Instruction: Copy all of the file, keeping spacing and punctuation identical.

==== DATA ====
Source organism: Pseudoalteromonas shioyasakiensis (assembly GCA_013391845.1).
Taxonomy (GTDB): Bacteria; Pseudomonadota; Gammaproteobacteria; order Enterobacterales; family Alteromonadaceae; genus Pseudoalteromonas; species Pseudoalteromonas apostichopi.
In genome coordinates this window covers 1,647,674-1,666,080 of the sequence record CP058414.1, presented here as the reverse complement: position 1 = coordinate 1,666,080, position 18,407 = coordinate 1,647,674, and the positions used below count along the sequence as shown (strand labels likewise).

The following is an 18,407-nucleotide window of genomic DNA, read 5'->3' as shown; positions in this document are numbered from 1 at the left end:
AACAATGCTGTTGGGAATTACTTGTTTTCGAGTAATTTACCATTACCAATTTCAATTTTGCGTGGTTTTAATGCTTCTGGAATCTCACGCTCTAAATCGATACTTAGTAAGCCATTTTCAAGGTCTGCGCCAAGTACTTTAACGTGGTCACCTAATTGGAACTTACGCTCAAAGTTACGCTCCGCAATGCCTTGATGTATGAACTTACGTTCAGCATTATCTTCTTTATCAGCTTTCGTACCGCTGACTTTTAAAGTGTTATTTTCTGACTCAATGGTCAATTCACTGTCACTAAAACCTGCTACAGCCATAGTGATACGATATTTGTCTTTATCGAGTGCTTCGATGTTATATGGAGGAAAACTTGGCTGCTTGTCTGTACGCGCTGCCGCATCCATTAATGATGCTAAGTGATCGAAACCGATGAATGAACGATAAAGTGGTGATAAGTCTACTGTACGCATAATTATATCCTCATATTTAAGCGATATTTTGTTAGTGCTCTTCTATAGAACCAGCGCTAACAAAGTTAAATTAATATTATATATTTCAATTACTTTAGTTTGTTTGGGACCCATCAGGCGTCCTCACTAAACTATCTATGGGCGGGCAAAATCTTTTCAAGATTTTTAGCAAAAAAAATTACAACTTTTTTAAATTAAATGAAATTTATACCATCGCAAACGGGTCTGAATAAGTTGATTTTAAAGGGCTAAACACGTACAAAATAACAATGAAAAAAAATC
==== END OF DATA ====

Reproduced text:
Source organism: Pseudoalteromonas shioyasakiensis (assembly GCA_013391845.1).
Taxonomy (GTDB): Bacteria; Pseudomonadota; Gammaproteobacteria; order Enterobacterales; family Alteromonadaceae; genus Pseudoalteromonas; species Pseudoalteromonas apostichopi.
In genome coordinates this window covers 1,647,674-1,666,080 of the sequence record CP058414.1, presented here as the reverse complement: position 1 = coordinate 1,666,080, position 18,407 = coordinate 1,647,674, and the positions used below count along the sequence as shown (strand labels likewise).

The following is an 18,407-nucleotide window of genomic DNA, read 5'->3' as shown; positions in this document are numbered from 1 at the left end:
AACAATGCTGTTGGGAATTACTTGTTTTCGAGTAATTTACCATTACCAATTTCAATTTTGCGTGGTTTTAATGCTTCTGGAATCTCACGCTCTAAATCGATACTTAGTAAGCCATTTTCAAGGTCTGCGCCAAGTACTTTAACGTGGTCACCTAATTGGAACTTACGCTCAAAGTTACGCTCCGCAATGCCTTGATGTATGAACTTACGTTCAGCATTATCTTCTTTATCAGCTTTCGTACCGCTGACTTTTAAAGTGTTATTTTCTGACTCAATGGTCAATTCACTGTCACTAAAACCTGCTACAGCCATAGTGATACGATATTTGTCTTTATCGAGTGCTTCGATGTTATATGGAGGAAAACTTGGCTGCTTGTCTGTACGCGCTGCCGCATCCATTAATGATGCTAAGTGATCGAAACCGATGAATGAACGATAAAGTGGTGATAAGTCTACTGTACGCATAATTATATCCTCATATTTAAGCGATATTTTGTTAGTGCTCTTCTATAGAACCAGCGCTAACAAAGTTAAATTAATATTATATATTTCAATTACTTTAGTTTGTTTGGGACCCATCAGGCGTCCTCACTAAACTATCTATGGGCGGGCAAAATCTTTTCAAGATTTTTAGCAAAAAAAATTACAACTTTTTTAAATTAAATGAAATTTATACCATCGCAAACGGGTCTGAATAAGTTGATTTTAAAGGGCTAAACACGTACAAAATAACAATGAAAAAAAATC